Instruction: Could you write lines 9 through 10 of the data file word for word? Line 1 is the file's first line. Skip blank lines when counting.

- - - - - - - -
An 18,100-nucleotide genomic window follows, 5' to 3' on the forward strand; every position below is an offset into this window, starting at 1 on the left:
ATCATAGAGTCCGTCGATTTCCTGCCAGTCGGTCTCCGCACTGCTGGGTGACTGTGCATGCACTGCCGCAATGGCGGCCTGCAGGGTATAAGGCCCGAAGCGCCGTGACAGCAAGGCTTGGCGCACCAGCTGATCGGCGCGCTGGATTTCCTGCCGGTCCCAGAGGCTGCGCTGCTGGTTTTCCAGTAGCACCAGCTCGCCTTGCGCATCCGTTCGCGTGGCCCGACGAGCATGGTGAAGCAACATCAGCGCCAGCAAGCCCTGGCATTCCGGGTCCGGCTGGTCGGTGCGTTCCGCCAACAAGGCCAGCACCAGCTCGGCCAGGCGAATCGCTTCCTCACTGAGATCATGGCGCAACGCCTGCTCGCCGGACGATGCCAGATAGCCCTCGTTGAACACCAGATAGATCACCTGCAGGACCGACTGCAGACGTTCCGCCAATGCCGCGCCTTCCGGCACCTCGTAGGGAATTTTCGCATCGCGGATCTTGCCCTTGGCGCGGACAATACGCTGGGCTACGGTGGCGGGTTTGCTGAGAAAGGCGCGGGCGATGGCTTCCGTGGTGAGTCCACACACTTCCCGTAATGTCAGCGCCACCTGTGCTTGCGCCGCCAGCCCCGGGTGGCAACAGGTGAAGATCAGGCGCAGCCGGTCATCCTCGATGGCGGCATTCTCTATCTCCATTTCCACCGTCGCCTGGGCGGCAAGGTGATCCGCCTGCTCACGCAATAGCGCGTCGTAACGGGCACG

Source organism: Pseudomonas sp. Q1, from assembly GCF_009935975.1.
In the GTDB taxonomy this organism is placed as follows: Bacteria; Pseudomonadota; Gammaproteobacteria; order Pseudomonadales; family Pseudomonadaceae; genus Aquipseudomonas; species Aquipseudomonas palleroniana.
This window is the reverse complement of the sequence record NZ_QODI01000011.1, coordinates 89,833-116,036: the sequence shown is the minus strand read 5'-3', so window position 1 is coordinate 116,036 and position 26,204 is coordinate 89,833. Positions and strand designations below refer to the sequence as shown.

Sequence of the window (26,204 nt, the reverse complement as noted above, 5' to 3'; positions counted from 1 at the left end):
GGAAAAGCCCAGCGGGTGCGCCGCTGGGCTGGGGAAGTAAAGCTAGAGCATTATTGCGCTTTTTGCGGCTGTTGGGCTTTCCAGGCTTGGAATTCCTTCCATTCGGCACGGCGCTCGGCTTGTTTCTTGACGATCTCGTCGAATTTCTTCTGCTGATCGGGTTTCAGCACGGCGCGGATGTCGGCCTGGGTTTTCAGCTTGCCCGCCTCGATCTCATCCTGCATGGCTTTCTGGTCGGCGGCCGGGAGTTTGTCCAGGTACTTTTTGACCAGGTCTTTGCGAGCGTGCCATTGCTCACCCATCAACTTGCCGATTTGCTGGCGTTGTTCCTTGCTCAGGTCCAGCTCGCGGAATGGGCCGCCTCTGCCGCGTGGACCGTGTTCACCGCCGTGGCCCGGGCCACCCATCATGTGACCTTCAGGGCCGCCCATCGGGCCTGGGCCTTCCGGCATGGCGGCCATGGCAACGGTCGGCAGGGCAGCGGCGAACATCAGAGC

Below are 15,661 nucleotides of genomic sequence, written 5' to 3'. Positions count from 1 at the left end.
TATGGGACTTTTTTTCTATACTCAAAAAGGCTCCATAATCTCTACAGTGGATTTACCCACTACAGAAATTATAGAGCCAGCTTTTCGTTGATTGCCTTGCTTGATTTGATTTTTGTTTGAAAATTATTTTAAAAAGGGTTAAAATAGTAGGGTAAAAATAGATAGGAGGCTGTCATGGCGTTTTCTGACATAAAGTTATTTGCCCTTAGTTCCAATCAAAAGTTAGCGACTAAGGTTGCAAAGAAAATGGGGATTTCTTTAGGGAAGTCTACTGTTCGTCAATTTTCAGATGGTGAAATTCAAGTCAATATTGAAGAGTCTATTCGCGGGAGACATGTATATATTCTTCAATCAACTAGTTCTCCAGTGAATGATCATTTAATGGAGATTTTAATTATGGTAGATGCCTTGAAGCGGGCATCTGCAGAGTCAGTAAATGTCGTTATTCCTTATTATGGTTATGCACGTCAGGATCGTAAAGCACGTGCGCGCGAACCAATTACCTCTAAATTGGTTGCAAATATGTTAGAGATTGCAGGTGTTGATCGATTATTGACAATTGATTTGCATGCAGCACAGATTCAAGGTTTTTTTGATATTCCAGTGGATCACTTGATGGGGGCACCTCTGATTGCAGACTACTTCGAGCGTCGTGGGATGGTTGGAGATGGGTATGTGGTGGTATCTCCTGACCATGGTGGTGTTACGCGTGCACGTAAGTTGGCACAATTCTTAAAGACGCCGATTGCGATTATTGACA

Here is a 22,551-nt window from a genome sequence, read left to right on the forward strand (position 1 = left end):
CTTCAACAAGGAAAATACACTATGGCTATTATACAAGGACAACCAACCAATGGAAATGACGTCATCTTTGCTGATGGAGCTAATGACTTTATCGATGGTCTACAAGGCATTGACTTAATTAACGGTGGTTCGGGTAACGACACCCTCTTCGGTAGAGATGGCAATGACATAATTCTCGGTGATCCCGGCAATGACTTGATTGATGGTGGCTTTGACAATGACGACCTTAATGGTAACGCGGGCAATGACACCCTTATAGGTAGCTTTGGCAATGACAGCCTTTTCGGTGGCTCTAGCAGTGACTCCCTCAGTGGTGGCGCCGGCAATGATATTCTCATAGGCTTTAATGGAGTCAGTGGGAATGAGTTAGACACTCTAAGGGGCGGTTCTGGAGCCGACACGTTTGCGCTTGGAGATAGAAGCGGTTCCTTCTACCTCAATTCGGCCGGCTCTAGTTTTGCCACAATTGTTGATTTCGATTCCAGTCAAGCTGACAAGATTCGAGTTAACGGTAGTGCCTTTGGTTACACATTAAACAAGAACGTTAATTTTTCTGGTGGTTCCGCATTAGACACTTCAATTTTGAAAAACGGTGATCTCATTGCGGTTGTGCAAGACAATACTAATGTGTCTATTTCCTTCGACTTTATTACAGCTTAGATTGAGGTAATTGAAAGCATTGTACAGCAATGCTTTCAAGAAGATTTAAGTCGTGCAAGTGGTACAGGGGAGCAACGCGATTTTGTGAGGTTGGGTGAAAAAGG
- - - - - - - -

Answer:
TATGGGACTTTTTTTCTATACTCAAAAAGGCTCCATAATCTCTACAGTGGATTTACCCACTACAGAAATTATAGAGCCAGCTTTTCGTTGATTGCCTTGCTTGATTTGATTTTTGTTTGAAAATTATTTTAAAAAGGGTTAAAATAGTAGGGTAAAAATAGATAGGAGGCTGTCATGGCGTTTTCTGACATAAAGTTATTTGCCCTTAGTTCCAATCAAAAGTTAGCGACTAAGGTTGCAAAGAAAATGGGGATTTCTTTAGGGAAGTCTACTGTTCGTCAATTTTCAGATGGTGAAATTCAAGTCAATATTGAAGAGTCTATTCGCGGGAGACATGTATATATTCTTCAATCAACTAGTTCTCCAGTGAATGATCATTTAATGGAGATTTTAATTATGGTAGATGCCTTGAAGCGGGCATCTGCAGAGTCAGTAAATGTCGTTATTCCTTATTATGGTTATGCACGTCAGGATCGTAAAGCACGTGCGCGCGAACCAATTACCTCTAAATTGGTTGCAAATATGTTAGAGATTGCAGGTGTTGATCGATTATTGACAATTGATTTGCATGCAGCACAGATTCAAGGTTTTTTTGATATTCCAGTGGATCACTTGATGGGGGCACCTCTGATTGCAGACTACTTCGAGCGTCGTGGGATGGTTGGAGATGGGTATGTGGTGGTATCTCCTGACCATGGTGGTGTTACGCGTGCACGTAAGTTGGCACAATTCTTAAAGACGCCGATTGCGATTATTGACA

Here is a 22,551-nt window from a genome sequence, read left to right on the forward strand (position 1 = left end):